When the curtain goes up on a show it is the culmination of a lot of work by a lot of people – the performance may be in the hands of the artist, but how that performance looks, sounds and is heard about relies on a range of ancillary skills.
Nurturing and developing the next generation of arts industry professionals is at the heart of everything that goes on at Lighthouse so when two vacancies arose for casual technicians to join our team it was no surprise to hear from graduates of our Young Technicians course.
That two of them were subsequently offered roles is a testament to the success of the Young Technicians course and further evidence that it is making a positive difference to the career prospects of local young people.
“I couldn’t believe my luck I needed a job and saw the vacancy so applied and was successful, I couldn’t be happier to be here,” says Ryan Wheeler, 18 (pictured, top).
“My dream job is to do live sound engineering and mixing, which is why I did the Young Technicians course in the first place. To be able to actually work in the industry and build up my experience is an amazing opportunity – the technicians here are really good as well and great at showing you how things work.”
His colleague Josh Ord (pictured, below), also 18, was no less excited to be joining the team at Lighthouse.
“I’ve grown up in Poole and was taken to the panto most years so Lighthouse has been part of my life for as long as I can remember,” he says.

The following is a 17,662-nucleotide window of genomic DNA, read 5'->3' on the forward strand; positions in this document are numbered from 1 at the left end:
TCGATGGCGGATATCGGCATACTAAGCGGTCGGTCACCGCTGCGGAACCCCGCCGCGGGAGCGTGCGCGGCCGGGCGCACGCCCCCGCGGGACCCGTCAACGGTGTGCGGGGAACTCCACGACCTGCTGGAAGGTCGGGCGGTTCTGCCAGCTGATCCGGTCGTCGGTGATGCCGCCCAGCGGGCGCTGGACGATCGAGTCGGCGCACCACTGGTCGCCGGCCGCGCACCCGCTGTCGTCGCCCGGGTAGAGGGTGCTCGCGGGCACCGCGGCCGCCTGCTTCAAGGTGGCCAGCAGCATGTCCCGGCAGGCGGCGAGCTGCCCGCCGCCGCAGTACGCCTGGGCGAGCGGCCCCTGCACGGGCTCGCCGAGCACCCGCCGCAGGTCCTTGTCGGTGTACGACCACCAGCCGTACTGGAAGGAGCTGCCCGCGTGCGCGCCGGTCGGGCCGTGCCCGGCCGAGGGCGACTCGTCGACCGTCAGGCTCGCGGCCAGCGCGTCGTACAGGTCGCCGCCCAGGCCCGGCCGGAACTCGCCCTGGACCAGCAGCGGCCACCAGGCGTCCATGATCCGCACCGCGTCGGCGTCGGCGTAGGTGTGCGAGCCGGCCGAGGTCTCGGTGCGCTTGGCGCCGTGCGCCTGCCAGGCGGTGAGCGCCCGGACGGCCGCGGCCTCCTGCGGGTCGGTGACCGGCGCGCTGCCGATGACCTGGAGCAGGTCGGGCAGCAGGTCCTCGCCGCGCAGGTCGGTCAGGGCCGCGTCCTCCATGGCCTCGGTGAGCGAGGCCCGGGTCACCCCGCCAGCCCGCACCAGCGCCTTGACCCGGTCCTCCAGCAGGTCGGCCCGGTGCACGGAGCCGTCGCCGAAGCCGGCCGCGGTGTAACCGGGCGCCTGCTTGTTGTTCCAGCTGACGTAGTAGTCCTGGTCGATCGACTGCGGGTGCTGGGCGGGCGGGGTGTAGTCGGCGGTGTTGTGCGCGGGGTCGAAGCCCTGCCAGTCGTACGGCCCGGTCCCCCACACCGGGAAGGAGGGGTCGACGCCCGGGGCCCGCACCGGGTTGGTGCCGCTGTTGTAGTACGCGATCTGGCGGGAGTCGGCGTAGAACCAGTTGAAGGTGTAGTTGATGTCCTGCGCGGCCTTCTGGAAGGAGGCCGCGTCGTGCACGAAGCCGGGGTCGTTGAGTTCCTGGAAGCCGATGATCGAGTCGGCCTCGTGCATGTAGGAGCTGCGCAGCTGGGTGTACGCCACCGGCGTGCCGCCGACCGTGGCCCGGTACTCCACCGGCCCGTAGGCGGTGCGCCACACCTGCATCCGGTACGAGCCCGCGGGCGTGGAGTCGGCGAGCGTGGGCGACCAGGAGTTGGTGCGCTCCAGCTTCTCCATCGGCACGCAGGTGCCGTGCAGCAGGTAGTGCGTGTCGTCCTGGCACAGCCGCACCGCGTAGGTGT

“The guys have been lovely to work with. I met a few of them on the Young Techs course and am good friends with some of them so this feels like a great first job.”
Speaking after his first shift in which he had helped set up sound and lights in the Sherling Studio and carried out emergency lighting checks, Ryan explained the job will prove invaluable when he returns to Bournemouth University in October.
“I’m doing Music and Sound Production so this is ideal experience for me, adding to what I picked up in the Young Technicians course that gave me a grounding in all aspects of what the technical team does.
“I didn’t really know sound engineering was a thing I could do until I went to college three years ago. I make my own music but it’s mainly instrumentals for people to listen to when they’re studying so it’s not really designed for live performance – it’s my hobby but this is what I want to do for a living.”
As does Josh, who is just completing a BTEC in Music Technology.
“It’s really exciting to be here as Lighthouse takes delivery of the cameras and equipment for the new digital project, that will open up a lot of opportunities. I’ve played music, but as soon as I found out about technology and how it can work with music that was it for me. I’m trying to learn all I can, but sound is my home and hopefully one day I’ll get to tour as a sound engineer and do the big festivals, that’s my dream, but it starts here at Lighthouse.”
Young Technicians returns in the Autumn when Lighthouse will be looking to offer places to young people aged 16 to 25 who are interested in getting to grips with lighting, sound and stage management in a variety of indoor and outdoor settings